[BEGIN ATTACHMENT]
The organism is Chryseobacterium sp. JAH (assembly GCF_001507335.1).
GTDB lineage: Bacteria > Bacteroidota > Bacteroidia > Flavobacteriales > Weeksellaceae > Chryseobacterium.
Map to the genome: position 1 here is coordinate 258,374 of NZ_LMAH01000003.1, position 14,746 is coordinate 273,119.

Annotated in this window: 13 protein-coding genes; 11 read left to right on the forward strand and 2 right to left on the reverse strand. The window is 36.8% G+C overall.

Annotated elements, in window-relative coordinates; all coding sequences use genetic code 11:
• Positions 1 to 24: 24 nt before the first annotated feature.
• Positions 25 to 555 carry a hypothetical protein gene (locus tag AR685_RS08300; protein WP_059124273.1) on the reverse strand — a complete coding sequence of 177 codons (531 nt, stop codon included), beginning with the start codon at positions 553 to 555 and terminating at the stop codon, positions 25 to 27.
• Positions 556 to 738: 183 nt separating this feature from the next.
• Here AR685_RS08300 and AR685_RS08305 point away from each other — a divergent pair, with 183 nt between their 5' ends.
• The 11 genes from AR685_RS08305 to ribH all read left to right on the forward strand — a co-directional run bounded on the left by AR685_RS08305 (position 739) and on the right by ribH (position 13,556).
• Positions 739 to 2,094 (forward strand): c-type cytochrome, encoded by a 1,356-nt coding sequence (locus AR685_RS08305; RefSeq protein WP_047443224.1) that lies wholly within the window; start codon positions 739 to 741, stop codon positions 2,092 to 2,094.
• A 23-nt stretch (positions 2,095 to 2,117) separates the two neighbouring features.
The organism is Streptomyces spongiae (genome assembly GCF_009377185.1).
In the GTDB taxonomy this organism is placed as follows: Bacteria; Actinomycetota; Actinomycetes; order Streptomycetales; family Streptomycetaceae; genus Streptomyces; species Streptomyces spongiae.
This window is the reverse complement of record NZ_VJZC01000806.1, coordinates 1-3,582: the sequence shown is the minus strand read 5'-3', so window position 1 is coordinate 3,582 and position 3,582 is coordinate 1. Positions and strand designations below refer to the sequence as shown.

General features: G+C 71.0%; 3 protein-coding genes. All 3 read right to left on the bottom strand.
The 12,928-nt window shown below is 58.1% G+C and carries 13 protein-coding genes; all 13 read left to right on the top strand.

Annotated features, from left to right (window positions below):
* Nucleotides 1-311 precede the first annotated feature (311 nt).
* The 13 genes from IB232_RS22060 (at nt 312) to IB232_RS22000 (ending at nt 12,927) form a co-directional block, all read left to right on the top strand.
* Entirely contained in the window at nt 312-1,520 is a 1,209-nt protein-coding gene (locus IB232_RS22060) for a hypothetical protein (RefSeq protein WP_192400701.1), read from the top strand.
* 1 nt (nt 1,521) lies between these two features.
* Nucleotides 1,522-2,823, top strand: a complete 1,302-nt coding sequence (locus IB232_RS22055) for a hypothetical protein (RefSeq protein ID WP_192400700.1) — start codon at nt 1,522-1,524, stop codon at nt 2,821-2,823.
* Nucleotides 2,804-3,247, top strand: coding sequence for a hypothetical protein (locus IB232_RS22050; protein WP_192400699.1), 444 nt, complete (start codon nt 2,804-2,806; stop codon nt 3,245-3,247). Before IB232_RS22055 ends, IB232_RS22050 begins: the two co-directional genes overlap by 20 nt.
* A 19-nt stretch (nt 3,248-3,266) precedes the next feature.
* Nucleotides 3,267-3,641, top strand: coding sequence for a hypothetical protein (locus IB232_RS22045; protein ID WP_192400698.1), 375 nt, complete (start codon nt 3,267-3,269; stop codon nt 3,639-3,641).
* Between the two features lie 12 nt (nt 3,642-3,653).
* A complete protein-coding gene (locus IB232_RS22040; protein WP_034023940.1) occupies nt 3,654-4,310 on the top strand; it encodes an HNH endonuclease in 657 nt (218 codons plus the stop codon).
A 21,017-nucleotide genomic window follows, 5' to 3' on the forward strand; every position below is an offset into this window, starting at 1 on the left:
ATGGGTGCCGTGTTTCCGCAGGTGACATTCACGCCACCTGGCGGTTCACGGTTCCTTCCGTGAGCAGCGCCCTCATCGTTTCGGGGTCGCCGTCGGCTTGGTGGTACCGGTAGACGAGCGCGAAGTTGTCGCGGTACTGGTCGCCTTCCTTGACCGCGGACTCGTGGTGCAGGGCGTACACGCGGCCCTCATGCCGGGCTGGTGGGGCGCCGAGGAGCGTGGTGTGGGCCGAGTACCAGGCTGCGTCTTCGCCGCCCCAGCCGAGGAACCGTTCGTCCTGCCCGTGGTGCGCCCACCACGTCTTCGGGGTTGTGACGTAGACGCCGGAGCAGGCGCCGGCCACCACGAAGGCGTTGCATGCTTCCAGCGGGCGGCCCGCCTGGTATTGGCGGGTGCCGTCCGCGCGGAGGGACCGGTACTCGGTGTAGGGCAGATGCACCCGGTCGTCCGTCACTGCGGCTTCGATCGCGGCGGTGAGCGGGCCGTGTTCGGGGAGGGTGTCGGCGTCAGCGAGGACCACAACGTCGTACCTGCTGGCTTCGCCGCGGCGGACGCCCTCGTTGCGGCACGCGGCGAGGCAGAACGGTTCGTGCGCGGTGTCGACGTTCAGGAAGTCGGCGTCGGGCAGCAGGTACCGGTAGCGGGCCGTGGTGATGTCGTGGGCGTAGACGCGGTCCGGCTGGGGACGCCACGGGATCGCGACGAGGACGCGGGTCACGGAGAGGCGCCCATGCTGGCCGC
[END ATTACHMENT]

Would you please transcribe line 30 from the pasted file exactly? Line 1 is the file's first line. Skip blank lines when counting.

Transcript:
ATGGGTGCCGTGTTTCCGCAGGTGACATTCACGCCACCTGGCGGTTCACGGTTCCTTCCGTGAGCAGCGCCCTCATCGTTTCGGGGTCGCCGTCGGCTTGGTGGTACCGGTAGACGAGCGCGAAGTTGTCGCGGTACTGGTCGCCTTCCTTGACCGCGGACTCGTGGTGCAGGGCGTACACGCGGCCCTCATGCCGGGCTGGTGGGGCGCCGAGGAGCGTGGTGTGGGCCGAGTACCAGGCTGCGTCTTCGCCGCCCCAGCCGAGGAACCGTTCGTCCTGCCCGTGGTGCGCCCACCACGTCTTCGGGGTTGTGACGTAGACGCCGGAGCAGGCGCCGGCCACCACGAAGGCGTTGCATGCTTCCAGCGGGCGGCCCGCCTGGTATTGGCGGGTGCCGTCCGCGCGGAGGGACCGGTACTCGGTGTAGGGCAGATGCACCCGGTCGTCCGTCACTGCGGCTTCGATCGCGGCGGTGAGCGGGCCGTGTTCGGGGAGGGTGTCGGCGTCAGCGAGGACCACAACGTCGTACCTGCTGGCTTCGCCGCGGCGGACGCCCTCGTTGCGGCACGCGGCGAGGCAGAACGGTTCGTGCGCGGTGTCGACGTTCAGGAAGTCGGCGTCGGGCAGCAGGTACCGGTAGCGGGCCGTGGTGATGTCGTGGGCGTAGACGCGGTCCGGCTGGGGACGCCACGGGATCGCGACGAGGACGCGGGTCACGGAGAGGCGCCCATGCTGGCCGC